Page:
The screenplay by Dick Wolf and Darryl Ponicsan contains colloquial dialogue peppered with a few strong words teenage boys would use. Conversational and devoid of artifice, the dialogue nicely conveys the bond among the boys and later shows how labels can abruptly change attitudes. A climactic scene culminates in a test of the school’s honor system. A final speech by Dillon indicates that bigotry will be around for a long time. There are occasional Hollywoodisms, such as the requisite romantic subplot of David and Sally and the neatly tied up ending. It’s difficult not to compare School Ties with Dead Poets Society, made three years earlier and also featuring a group of boys at a prep school. Though the settings are similar, the two films explore different issues.

Director Robert Mandel elicits first-class performances from his young cast, nicely capturing the prep school milieu of decades past, including its traditions, academic rigor, and student camaraderie. Though most of the boys know how to have fun and assume that their path to success is assured by family connections, they take their studies seriously. By contrast, David is a good student but his success on the football field is his only path into Harvard. Thematically, the film examines the traditions that count, as David deals with prejudice in a school tied to tradition and honor.

School Ties was shot by director of photography Freddie Francis with Panavision cameras and lenses on 35 mm film, and presented in the aspect ratio of 1.85:1. The Imprint Films Blu-ray debut of the film features a 1.78:1 aspect ratio. In the opening scenes, set in Scranton, the cinematography is stark, almost grim. Color is desaturated to suggest a gritty steel town with its mostly blue-collar inhabitants. The scenes at David’s prep school, by comparison, are vivid, with hues bright and vibrant. Complexions are pleasant and natural. The football game takes place on a sunny day, the weather underscoring the mood of the crowd as David distinguishes himself on the field. Classrooms feature a lot of polished wood paneling and nicely suggest the time period. Plenty of vintage automobiles help set the story squarely in the 1950s.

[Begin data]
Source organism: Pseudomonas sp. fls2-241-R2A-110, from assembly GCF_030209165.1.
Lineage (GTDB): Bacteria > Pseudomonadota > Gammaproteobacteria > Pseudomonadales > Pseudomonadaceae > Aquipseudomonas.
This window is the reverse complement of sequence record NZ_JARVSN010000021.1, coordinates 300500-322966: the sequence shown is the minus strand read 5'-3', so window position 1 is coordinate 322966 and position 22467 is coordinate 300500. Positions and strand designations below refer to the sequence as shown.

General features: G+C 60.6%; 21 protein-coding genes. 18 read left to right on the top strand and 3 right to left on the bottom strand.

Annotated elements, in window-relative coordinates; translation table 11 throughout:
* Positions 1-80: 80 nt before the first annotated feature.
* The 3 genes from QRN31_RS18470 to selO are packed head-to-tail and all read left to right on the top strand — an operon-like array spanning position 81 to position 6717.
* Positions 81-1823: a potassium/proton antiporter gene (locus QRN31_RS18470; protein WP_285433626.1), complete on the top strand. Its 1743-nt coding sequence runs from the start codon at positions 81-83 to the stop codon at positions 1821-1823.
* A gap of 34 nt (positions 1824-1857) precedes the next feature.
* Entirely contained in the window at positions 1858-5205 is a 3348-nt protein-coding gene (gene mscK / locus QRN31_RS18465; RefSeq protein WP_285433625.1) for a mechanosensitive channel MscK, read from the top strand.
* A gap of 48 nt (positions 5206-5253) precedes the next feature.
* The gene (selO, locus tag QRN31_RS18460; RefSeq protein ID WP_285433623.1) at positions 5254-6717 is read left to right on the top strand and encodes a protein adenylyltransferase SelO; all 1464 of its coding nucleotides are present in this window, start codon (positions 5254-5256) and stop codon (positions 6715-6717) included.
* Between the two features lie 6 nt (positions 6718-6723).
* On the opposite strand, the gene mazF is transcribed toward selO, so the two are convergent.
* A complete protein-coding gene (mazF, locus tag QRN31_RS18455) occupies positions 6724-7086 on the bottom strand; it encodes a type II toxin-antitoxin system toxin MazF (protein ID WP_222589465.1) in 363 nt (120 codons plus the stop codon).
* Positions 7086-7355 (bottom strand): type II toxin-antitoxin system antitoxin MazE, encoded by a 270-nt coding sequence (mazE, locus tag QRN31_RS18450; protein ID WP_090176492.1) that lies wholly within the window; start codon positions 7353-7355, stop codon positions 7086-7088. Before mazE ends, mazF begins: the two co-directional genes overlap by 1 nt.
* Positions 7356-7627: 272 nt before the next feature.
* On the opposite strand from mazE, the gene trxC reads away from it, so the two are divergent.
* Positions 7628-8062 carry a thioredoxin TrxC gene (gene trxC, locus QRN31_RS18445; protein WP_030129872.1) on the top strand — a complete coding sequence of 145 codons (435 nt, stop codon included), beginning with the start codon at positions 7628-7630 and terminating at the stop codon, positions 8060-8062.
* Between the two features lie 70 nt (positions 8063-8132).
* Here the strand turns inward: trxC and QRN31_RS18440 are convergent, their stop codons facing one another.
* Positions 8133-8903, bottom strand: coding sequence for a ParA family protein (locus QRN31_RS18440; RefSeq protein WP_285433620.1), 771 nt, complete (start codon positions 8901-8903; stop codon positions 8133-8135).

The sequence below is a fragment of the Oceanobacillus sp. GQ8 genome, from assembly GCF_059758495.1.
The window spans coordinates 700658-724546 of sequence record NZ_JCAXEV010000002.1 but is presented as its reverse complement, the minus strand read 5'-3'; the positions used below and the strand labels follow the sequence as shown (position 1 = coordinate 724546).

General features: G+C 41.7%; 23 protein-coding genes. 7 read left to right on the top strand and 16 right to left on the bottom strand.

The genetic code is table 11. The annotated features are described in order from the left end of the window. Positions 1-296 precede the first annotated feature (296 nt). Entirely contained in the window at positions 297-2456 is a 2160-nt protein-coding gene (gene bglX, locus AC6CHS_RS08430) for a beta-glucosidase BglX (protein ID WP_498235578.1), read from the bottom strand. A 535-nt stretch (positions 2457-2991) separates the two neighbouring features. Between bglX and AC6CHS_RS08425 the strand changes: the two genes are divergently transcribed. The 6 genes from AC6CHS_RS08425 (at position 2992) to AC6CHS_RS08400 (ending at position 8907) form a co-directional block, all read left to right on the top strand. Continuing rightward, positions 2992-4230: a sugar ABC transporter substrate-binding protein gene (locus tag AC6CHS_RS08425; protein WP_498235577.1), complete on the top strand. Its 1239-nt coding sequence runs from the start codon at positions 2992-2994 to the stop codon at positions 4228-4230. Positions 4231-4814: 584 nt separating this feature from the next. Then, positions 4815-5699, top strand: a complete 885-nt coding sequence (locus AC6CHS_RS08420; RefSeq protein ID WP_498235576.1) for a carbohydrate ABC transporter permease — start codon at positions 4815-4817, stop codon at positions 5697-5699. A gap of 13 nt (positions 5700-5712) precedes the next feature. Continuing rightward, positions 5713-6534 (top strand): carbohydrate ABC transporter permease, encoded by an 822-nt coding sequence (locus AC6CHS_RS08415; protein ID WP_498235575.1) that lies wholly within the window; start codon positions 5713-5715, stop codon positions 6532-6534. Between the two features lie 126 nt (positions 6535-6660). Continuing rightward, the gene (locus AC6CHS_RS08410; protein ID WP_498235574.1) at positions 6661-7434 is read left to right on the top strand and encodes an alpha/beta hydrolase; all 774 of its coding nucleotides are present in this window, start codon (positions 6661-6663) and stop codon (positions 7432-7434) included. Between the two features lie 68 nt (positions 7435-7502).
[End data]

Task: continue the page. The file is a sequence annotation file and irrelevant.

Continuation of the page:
There are two English soundtrack options, 2.0 LPCM Stereo and 5.1 DTS-HD Master Audio. Optional English subtitles are available. Dialogue is clear and distinct. Many voices are heard at the same time in the dormitory scenes as the boys kid around. At a dance, voices are mixed with ambient background noise and period dance music, such as an instrumental version of Love Is a Many-Splendored Thing. A fight breaks out in the shower room, mixing sounds of running water, bodies being pummeled, and voices of boys trying to break up the fight. Maurice Jarre’s music nicely reflects the subject matter and is far less grandiose than his scores for David Lean epics.

Bonus materials on the Region Free Blu-ray release from Imprint Films include the following:

  • Audio Commentary with Jim Hemphill
  • 1992 Interview with Matt Damon (5:59)
  • 1992 Interview with Brendan Fraser (6:47)
  • 1992 Interview with Sherry Lansing (6:38)
  • 1992 Interview with Chris O’Donnell (7:10)
  • 1992 Interview with Robert Mandel (5:48)
  • Theatrical Trailer (2:17)